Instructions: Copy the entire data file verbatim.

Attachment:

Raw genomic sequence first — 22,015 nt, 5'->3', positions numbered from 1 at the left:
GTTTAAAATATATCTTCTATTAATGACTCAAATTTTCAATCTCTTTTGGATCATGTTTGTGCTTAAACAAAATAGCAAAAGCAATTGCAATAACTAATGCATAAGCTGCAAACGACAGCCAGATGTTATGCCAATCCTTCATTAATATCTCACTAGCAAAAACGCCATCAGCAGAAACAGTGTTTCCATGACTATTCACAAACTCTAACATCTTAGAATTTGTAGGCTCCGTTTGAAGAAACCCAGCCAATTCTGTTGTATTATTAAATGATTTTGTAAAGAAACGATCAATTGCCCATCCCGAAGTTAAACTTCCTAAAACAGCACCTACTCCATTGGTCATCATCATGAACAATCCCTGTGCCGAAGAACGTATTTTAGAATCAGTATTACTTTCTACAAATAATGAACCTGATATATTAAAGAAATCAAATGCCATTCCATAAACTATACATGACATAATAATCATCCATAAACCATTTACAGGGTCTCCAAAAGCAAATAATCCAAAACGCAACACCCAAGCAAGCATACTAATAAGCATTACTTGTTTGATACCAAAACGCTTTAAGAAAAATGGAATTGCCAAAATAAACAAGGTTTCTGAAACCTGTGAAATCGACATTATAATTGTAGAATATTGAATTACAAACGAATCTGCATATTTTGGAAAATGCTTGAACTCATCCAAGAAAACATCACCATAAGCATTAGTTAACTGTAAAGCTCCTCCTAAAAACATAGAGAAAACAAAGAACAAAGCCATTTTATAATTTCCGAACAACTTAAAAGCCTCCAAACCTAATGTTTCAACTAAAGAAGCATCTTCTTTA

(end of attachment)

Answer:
Raw genomic sequence first — 22,015 nt, 5'->3', positions numbered from 1 at the left:
GTTTAAAATATATCTTCTATTAATGACTCAAATTTTCAATCTCTTTTGGATCATGTTTGTGCTTAAACAAAATAGCAAAAGCAATTGCAATAACTAATGCATAAGCTGCAAACGACAGCCAGATGTTATGCCAATCCTTCATTAATATCTCACTAGCAAAAACGCCATCAGCAGAAACAGTGTTTCCATGACTATTCACAAACTCTAACATCTTAGAATTTGTAGGCTCCGTTTGAAGAAACCCAGCCAATTCTGTTGTATTATTAAATGATTTTGTAAAGAAACGATCAATTGCCCATCCCGAAGTTAAACTTCCTAAAACAGCACCTACTCCATTGGTCATCATCATGAACAATCCCTGTGCCGAAGAACGTATTTTAGAATCAGTATTACTTTCTACAAATAATGAACCTGATATATTAAAGAAATCAAATGCCATTCCATAAACTATACATGACATAATAATCATCCATAAACCATTTACAGGGTCTCCAAAAGCAAATAATCCAAAACGCAACACCCAAGCAAGCATACTAATAAGCATTACTTGTTTGATACCAAAACGCTTTAAGAAAAATGGAATTGCCAAAATAAACAAGGTTTCTGAAACCTGTGAAATCGACATTATAATTGTAGAATATTGAATTACAAACGAATCTGCATATTTTGGAAAATGCTTGAACTCATCCAAGAAAACATCACCATAAGCATTAGTTAACTGTAAAGCTCCTCCTAAAAACATAGAGAAAACAAAGAACAAAGCCATTTTATAATTTCCGAACAACTTAAAAGCCTCCAAACCTAATGTTTCAACTAAAGAAGCATCTTCTTTA